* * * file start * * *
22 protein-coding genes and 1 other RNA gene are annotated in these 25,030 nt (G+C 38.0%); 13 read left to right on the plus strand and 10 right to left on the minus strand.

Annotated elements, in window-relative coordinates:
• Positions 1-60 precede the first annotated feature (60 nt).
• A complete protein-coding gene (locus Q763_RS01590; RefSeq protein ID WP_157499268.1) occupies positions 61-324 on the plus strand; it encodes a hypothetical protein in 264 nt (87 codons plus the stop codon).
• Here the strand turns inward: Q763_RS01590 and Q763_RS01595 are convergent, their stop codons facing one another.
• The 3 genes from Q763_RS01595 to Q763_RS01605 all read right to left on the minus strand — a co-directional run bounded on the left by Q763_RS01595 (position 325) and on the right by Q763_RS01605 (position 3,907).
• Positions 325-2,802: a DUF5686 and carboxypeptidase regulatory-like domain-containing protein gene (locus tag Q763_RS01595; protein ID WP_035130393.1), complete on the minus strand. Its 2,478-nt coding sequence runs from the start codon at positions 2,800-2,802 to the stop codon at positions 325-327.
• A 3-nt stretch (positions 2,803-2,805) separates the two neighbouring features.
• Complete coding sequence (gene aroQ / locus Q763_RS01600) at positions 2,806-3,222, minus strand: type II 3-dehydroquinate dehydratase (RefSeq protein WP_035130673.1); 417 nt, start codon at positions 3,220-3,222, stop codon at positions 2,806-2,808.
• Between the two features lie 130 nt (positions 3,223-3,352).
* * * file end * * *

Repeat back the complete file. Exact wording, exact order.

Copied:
22 protein-coding genes and 1 other RNA gene are annotated in these 25,030 nt (G+C 38.0%); 13 read left to right on the plus strand and 10 right to left on the minus strand.

Annotated elements, in window-relative coordinates:
• Positions 1-60 precede the first annotated feature (60 nt).
• A complete protein-coding gene (locus Q763_RS01590; RefSeq protein ID WP_157499268.1) occupies positions 61-324 on the plus strand; it encodes a hypothetical protein in 264 nt (87 codons plus the stop codon).
• Here the strand turns inward: Q763_RS01590 and Q763_RS01595 are convergent, their stop codons facing one another.
• The 3 genes from Q763_RS01595 to Q763_RS01605 all read right to left on the minus strand — a co-directional run bounded on the left by Q763_RS01595 (position 325) and on the right by Q763_RS01605 (position 3,907).
• Positions 325-2,802: a DUF5686 and carboxypeptidase regulatory-like domain-containing protein gene (locus tag Q763_RS01595; protein ID WP_035130393.1), complete on the minus strand. Its 2,478-nt coding sequence runs from the start codon at positions 2,800-2,802 to the stop codon at positions 325-327.
• A 3-nt stretch (positions 2,803-2,805) separates the two neighbouring features.
• Complete coding sequence (gene aroQ / locus Q763_RS01600) at positions 2,806-3,222, minus strand: type II 3-dehydroquinate dehydratase (RefSeq protein WP_035130673.1); 417 nt, start codon at positions 3,220-3,222, stop codon at positions 2,806-2,808.
• Between the two features lie 130 nt (positions 3,223-3,352).